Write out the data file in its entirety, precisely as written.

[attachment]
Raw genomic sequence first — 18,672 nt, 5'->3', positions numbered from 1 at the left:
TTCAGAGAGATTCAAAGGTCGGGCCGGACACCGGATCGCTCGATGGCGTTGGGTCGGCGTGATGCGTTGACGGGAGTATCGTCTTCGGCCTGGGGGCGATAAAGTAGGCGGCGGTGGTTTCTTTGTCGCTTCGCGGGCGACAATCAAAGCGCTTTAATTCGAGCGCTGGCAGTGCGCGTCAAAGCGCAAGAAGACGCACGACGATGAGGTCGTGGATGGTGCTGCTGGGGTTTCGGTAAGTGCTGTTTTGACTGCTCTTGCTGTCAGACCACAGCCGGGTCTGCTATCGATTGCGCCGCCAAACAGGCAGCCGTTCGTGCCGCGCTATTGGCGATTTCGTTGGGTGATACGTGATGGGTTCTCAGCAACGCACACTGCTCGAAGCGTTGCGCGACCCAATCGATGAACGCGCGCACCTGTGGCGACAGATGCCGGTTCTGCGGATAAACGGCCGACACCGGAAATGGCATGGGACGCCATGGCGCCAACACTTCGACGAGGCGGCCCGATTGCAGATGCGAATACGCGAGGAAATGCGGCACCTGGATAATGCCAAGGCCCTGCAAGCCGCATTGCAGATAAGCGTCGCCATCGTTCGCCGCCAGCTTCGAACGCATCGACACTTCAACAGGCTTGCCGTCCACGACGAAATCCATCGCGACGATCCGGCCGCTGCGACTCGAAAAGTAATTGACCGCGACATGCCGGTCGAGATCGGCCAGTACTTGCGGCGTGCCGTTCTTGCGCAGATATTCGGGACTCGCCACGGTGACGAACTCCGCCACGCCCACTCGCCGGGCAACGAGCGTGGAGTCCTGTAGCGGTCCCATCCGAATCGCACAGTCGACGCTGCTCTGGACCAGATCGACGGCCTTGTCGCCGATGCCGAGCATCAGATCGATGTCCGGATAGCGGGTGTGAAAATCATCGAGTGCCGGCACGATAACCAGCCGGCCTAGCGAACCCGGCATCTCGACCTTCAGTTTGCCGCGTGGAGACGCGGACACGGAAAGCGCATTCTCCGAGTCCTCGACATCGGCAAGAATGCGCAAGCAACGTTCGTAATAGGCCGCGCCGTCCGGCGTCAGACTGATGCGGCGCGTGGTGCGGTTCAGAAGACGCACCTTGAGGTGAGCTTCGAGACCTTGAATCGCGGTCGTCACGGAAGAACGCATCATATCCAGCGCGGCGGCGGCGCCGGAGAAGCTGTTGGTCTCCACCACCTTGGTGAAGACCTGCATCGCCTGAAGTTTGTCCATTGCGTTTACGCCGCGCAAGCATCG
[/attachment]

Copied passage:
Raw genomic sequence first — 18,672 nt, 5'->3', positions numbered from 1 at the left:
TTCAGAGAGATTCAAAGGTCGGGCCGGACACCGGATCGCTCGATGGCGTTGGGTCGGCGTGATGCGTTGACGGGAGTATCGTCTTCGGCCTGGGGGCGATAAAGTAGGCGGCGGTGGTTTCTTTGTCGCTTCGCGGGCGACAATCAAAGCGCTTTAATTCGAGCGCTGGCAGTGCGCGTCAAAGCGCAAGAAGACGCACGACGATGAGGTCGTGGATGGTGCTGCTGGGGTTTCGGTAAGTGCTGTTTTGACTGCTCTTGCTGTCAGACCACAGCCGGGTCTGCTATCGATTGCGCCGCCAAACAGGCAGCCGTTCGTGCCGCGCTATTGGCGATTTCGTTGGGTGATACGTGATGGGTTCTCAGCAACGCACACTGCTCGAAGCGTTGCGCGACCCAATCGATGAACGCGCGCACCTGTGGCGACAGATGCCGGTTCTGCGGATAAACGGCCGACACCGGAAATGGCATGGGACGCCATGGCGCCAACACTTCGACGAGGCGGCCCGATTGCAGATGCGAATACGCGAGGAAATGCGGCACCTGGATAATGCCAAGGCCCTGCAAGCCGCATTGCAGATAAGCGTCGCCATCGTTCGCCGCCAGCTTCGAACGCATCGACACTTCAACAGGCTTGCCGTCCACGACGAAATCCATCGCGACGATCCGGCCGCTGCGACTCGAAAAGTAATTGACCGCGACATGCCGGTCGAGATCGGCCAGTACTTGCGGCGTGCCGTTCTTGCGCAGATATTCGGGACTCGCCACGGTGACGAACTCCGCCACGCCCACTCGCCGGGCAACGAGCGTGGAGTCCTGTAGCGGTCCCATCCGAATCGCACAGTCGACGCTGCTCTGGACCAGATCGACGGCCTTGTCGCCGATGCCGAGCATCAGATCGATGTCCGGATAGCGGGTGTGAAAATCATCGAGTGCCGGCACGATAACCAGCCGGCCTAGCGAACCCGGCATCTCGACCTTCAGTTTGCCGCGTGGAGACGCGGACACGGAAAGCGCATTCTCCGAGTCCTCGACATCGGCAAGAATGCGCAAGCAACGTTCGTAATAGGCCGCGCCGTCCGGCGTCAGACTGATGCGGCGCGTGGTGCGGTTCAGAAGACGCACCTTGAGGTGAGCTTCGAGACCTTGAATCGCGGTCGTCACGGAAGAACGCATCATATCCAGCGCGGCGGCGGCGCCGGAGAAGCTGTTGGTCTCCACCACCTTGGTGAAGACCTGCATCGCCTGAAGTTTGTCCATTGCGTTTACGCCGCGCAAGCATCG